KIAWAH ISLAND, S.C. -- Twenty-one years have passed since I last typed that dateline. I covered the 1991 Ryder Cup for Sports Illustrated, and before that I toured the Ocean Course with architect Pete Dye while it was under construction, hanging on for dear life as he raced his Land Rover over the dunes. My head would bang against the roof every time we breached a sandy ridge, and then my coccyx would crash against the seat when the wheels slammed down again. Pete, meanwhile, kept up a cheery monologue about the design challenges and time constraints of his Ryder Cup assignment, neither of which seemed to be causing him a moment's distress.
Anyway, I checked in at the media center this morning intending to go right out and see what two decades had done to the Ocean Course -- or, as some former Ryder Cuppers remember it, the "nightmare course." Unfortunately, thunderstorms swept across the island, interrupting practice rounds and delaying my reunion with Dye's most diabolical design.
Which leads me to this confession: I don't remember the course.
Oh, some impressions linger. I remember golden marsh grasses, sandy waste areas and certain Spaniards up to their hips in trouble on the outward slog of a first-day foursomes victory. I remember Mark Calcavecchia blading that catastrophic iron into the water on the infamous par-3 17th without actually seeing the hole in my mind. I remember the wind on Sunday, gusting to 30 miles per hour and stirring up the surf. But it's vague.
Understand, this was the last Ryder Cup that Sports Illustrated covered in the traditional way. Today we swoop down on a venue with five senior writers, four staff photographers, several reporters, an editor or two, and a fully-equipped video crew. But in '91 you could have transported the entire SI team -- myself and staff photographer Jacqueline Duvoisin -- on a motor scooter. It was wonderful, working solo, because you had total freedom as a reporter and writer. But it was daunting, too. You had no direct access to the players until the end of play on Sunday, and then it was an interviewing free-for-all; you tried to grab the strongest quotes as two-dozen players and a pair of captains wandered off in 26 directions.
But here's what I remember clearly: being appalled. Billed as the "War by the Shore," the '91 Ryder Cup stoked the competitive fervor of the U.S. and European sides well beyond the norms for athletic rivalry. Everyone remembers that a couple of American pros showed up in Gulf War camouflage hats, but that was nothing. The opening ceremonies were a paean to the American war machine, complete with fighter-jet flyovers, Marine honor guards and a drill team from the Citadel that spun rifles and stomped feet for a good 15 minutes. The European golfers, watching from the stage, looked like Soviet dissidents forced to witness a Mayday parade of weaponry in Red Square.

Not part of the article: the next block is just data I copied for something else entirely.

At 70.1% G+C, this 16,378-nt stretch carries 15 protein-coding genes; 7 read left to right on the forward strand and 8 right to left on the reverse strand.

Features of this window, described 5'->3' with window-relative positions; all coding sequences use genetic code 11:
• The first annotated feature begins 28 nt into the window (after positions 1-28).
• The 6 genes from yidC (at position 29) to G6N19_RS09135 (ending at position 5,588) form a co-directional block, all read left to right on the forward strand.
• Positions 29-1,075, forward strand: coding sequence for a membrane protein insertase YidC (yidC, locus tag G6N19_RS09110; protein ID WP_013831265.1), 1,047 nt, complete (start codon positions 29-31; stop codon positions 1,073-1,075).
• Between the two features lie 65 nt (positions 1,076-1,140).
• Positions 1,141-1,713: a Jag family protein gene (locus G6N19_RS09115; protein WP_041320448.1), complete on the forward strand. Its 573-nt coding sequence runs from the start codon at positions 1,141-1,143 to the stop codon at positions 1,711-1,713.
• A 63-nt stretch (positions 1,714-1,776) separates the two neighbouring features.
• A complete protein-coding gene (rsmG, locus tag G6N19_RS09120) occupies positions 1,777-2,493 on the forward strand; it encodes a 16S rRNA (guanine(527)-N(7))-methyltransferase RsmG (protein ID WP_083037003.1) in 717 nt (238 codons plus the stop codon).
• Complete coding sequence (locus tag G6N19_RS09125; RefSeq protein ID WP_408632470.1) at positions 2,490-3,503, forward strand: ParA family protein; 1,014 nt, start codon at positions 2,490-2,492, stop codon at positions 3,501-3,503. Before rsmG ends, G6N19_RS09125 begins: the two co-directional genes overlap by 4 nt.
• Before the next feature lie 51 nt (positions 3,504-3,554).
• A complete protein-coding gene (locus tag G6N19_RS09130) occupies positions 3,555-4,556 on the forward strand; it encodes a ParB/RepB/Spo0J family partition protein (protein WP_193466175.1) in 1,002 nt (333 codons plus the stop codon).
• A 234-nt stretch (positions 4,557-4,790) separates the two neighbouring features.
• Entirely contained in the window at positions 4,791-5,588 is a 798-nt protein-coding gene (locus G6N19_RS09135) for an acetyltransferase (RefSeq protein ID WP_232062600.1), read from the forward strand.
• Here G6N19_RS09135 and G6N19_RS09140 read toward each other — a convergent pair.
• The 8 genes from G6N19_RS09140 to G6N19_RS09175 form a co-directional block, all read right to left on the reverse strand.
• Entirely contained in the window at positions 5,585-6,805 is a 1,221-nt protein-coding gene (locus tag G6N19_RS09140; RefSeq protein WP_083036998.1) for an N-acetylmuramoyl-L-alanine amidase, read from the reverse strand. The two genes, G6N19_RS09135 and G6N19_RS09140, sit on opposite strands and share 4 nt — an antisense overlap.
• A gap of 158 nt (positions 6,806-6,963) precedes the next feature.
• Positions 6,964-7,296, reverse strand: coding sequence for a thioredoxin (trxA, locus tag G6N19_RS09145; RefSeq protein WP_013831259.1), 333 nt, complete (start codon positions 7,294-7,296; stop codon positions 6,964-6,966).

That's a historical footnote. Once play got underway, the two sides went at each other with uncharacteristic fury. Europe's leader, Seve Ballesteros, lost no time in baiting Paul Azinger, the most dedicated culture warrior on the American side. (Hogan author Curt Sampson provides a fine account of their gamesmanship and rules jiggering in his just-published book, The War by the Shore: The Incomparable Drama of the 1991 Ryder Cup.) The churlishness spread to other matches and to the more-partisan spectators, who waved flags and bombarded each other with sarcastic cheers, jeers and rude musicality. (Soccer anthems! Take that, Yanks!)
But mostly I remember the fear. I had seen nervous golfers before, but nothing like the boys of Kiawah Island. European dominance of the Cup had turned the matches into a test of national character, and it was a test that even the best players approached with resentment and anxiety. Nobody wanted to be the goat. Nobody wanted to be the "choker" who lost the Ryder Cup. Nobody wanted to be Bernhard Langer, who would miss a six-foot putt on the final hole of the final match to let the U.S. regain the Cup with a 14 1/2-to-13 1/2 triumph.
"What to make of so much fear and trembling?" I asked in my story. And I'm still asking that, two decades later. I've never been able to reconcile my appreciation for the heightened drama of recent Ryder Cups with my equally-strong conviction that the matches have become a trial for the players and a goad for the unsporting among us.
Dave Stockton, the U.S. captain at Kiawah, wrote to Sports Illustrated to complain about my game story. Garrity was too negative. Garrity had focused on the flubbed shots and missed an opportunity to celebrate a great American victory. Even Duvoisin's photographs, if you examined them, were lacking in the Stars and Stripes department.
Stockton's sentiments were probably shared by my friends at the PGA of America, who can't have liked the last line of my story: Sam Ryder's homely little trophy is turning into a blood prize.
Well, I'm sure they've forgotten that, the way I've forgotten the holes on the Ocean Course. Twenty-one years is a long time.
Hold on, the rain has stopped. Time to wrap this up and get out on the course for a walk-around. Maybe I'll run into Pete Dye, and we can reminisce about the day he drove me around these ungrassed dunes with the holes still taking shape in his mind and nothing but nature and the EPA standing in his way.
Assuming, of course, that he remembers.